Writing elegantly, Zackheim does establish that Lieserl lived with Mileva's parents, and her remarkable sleuthing turns up new details of Einstein's personal life. In her withering, one-sided, the great physicist, pacifist, freethinker and internationalist was a dictatorial, insulting, selfish, unfaithful spouse, a curmudgeon with a misanthropic streak. Einstein, by this account, emotionally abused his ailing first wife and virtually abandoned their two young sons after he divorced Mileva in 1919 so that he could marry his cousin Elsa five months later. Zackheim paints Einstein's second marriage as one of mere convenience, portraying him as a cold, distant mate, "a middle-aged Lothario" who "tended to have a few romances going at once."
When Pauline Einstein learned that her beloved son Albert was consorting with a fellow physics student -- one who was older, of another faith and from the backwaters of the Balkans -- she was devastated. "If she gets a child, you'll be in a pretty mess," his mother warned him. But the 22-year-old Albert, as roguishly independent in his personal life as he would be in his science, brushed off Mutti's agitated words and continued the romance. On Jan 27, 1902, nine months after an idyllic interlude at Lake Como, Albert's classmate -- and future wife -- Mileva Maric secretly gave birth to a girl at her parents' home back in Serbia. Neither Mileva nor Albert ever talked about her, even to close friends. Like some brief, fiery meteor, the baby named Lieserl (diminutive for Elisabeth) soon vanished into the Balkan night.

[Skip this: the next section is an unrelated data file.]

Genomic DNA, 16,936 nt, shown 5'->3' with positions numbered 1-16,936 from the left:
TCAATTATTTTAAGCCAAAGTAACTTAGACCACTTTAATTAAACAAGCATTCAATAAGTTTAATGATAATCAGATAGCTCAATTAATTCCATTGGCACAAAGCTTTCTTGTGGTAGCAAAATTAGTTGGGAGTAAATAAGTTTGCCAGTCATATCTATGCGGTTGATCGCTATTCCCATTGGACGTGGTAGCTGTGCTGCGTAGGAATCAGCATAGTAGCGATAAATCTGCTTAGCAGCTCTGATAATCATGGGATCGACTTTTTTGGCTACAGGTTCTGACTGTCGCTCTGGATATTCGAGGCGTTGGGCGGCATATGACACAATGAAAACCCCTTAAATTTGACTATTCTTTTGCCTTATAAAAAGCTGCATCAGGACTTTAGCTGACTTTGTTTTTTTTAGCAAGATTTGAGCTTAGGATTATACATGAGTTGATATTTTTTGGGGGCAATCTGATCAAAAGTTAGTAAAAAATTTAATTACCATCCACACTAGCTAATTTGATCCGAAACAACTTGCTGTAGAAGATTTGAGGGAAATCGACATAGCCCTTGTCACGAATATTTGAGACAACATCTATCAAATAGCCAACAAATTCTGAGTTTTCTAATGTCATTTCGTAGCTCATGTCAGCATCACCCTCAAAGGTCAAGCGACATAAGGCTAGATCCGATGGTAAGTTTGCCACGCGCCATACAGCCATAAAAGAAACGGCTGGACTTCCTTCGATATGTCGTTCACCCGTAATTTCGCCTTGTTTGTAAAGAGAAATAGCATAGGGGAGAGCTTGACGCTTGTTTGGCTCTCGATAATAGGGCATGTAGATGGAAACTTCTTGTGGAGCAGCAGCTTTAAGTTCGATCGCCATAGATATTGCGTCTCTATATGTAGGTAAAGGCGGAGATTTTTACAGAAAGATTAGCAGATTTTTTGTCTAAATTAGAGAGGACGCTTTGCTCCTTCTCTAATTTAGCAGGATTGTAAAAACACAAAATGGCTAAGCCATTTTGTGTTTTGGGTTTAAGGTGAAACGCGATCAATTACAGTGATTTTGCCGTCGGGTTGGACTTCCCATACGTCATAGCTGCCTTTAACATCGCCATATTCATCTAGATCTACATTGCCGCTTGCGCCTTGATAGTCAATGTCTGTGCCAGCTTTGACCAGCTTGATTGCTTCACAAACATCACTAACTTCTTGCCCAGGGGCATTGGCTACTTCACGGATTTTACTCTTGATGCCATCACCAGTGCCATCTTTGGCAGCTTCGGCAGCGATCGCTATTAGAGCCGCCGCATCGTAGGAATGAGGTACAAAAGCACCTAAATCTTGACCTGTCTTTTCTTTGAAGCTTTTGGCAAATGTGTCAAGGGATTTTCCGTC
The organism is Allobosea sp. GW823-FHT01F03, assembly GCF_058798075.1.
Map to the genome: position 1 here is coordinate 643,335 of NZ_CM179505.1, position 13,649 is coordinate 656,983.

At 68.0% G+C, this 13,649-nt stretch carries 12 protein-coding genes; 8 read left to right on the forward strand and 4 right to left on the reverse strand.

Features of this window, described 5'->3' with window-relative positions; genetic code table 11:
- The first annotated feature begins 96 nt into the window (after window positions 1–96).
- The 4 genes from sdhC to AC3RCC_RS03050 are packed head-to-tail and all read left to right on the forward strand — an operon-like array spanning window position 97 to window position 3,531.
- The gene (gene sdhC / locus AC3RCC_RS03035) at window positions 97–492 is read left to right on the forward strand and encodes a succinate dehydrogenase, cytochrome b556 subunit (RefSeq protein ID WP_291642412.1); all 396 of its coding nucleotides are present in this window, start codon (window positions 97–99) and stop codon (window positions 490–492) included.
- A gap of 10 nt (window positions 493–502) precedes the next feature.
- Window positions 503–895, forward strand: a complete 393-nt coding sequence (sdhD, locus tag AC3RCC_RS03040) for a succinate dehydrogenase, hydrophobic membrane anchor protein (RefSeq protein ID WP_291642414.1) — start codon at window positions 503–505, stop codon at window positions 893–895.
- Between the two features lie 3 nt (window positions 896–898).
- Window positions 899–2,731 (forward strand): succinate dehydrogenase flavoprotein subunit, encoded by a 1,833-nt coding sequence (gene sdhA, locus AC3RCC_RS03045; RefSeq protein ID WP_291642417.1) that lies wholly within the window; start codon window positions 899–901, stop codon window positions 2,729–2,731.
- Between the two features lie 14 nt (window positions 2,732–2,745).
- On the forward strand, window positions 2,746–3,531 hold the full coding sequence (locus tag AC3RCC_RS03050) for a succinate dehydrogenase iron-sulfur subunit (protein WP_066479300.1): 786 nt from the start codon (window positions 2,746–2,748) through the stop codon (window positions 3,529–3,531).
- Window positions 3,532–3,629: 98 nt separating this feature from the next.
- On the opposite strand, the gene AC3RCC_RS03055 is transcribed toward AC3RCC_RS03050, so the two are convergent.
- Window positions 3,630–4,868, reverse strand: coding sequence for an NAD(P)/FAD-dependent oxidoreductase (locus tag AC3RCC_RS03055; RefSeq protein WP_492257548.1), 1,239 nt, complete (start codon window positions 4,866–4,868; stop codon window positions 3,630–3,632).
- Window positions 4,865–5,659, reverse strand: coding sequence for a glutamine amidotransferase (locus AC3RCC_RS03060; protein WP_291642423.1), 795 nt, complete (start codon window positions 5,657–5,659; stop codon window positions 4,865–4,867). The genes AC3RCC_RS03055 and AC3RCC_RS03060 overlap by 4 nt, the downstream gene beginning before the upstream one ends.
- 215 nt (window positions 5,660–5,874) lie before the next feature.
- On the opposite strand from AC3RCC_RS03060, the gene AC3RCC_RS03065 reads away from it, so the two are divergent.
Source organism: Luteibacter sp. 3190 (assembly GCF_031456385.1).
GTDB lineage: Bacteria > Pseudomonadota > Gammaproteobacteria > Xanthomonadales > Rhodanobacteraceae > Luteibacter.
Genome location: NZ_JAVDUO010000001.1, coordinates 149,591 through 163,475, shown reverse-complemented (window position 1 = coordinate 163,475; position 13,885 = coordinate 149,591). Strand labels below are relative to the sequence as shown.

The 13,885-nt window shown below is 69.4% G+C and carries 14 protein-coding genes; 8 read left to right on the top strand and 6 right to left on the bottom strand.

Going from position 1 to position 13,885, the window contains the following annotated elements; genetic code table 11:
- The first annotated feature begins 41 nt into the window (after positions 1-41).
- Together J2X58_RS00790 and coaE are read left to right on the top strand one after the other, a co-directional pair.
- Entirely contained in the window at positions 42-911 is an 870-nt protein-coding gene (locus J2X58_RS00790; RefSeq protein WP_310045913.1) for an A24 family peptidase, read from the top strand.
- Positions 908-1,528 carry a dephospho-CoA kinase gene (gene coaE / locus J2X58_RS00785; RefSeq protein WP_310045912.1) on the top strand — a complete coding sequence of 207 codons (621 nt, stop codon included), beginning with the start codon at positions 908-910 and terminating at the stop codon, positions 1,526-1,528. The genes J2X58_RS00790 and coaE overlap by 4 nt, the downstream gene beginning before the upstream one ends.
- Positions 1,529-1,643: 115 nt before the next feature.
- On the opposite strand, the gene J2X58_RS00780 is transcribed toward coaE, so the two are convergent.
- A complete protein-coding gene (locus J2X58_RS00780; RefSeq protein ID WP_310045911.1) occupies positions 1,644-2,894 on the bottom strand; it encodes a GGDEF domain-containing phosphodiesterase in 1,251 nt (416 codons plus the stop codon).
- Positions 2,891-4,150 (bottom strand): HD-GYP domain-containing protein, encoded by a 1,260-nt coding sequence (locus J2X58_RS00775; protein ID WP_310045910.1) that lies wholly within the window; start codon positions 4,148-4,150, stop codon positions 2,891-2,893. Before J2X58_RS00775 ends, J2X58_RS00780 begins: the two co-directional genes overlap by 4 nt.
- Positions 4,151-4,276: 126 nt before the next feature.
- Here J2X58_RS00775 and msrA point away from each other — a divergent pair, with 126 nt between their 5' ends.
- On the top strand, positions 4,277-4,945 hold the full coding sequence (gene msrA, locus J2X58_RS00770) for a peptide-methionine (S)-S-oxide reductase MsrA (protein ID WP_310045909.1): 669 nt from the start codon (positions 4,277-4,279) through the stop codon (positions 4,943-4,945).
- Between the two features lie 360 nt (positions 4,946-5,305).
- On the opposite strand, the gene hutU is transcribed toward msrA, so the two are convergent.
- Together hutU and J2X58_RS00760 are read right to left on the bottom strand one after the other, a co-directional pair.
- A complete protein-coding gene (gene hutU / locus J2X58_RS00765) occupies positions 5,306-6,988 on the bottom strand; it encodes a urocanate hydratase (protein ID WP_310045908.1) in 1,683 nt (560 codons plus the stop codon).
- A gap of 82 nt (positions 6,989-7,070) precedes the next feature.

The illegitimate child in Einstein's past did not come to light until more than 30 years after his death, when the first volume of his collected papers finally appeared, in 1987. Still, a mystery remains. What happened to Lieserl?
Zackheim says she decided to pursue the book when she discovered that Einstein, a great icon of her youth in Compton, Calif., had had a child he might have forsaken. "It fascinated me from a psychological point of view," she says. "How did his daughter feel about being abandoned, especially by somebody who was so important to the culture?"
Helped by small grants and loans, Zackheim set off on her five-year quest for Lieserl, crisscrossing Switzerland, Germany, England, Hungary, and especially Serbia. Even while bombs burst, she visited Mileva's ancestral villages, seeking her kin or anyone close to her family, including Serbian Orthodox priests and nuns, and holding many hours of coffee-table conversation, to say nothing of rummaging through countless baptismal records and archives for key documents.
Like Zackheim, most people are slowly discovering that Einstein was not simply the secular saint they grew up with -- the aureole-haired, sock-shunning professor who solved geometry problems for little girls, alerted F.D.R. to the German A-bomb peril and then wept over the destruction of Hiroshima and Nagasaki. Einstein reshaped our view of the universe. That he was a flawed human being is not only fascinating in a tabloid sort of way but reassuring as well. It makes our heroes, even those of unfathomable genius, seem a little more like us. ---From Time Magazine, October 4th 1999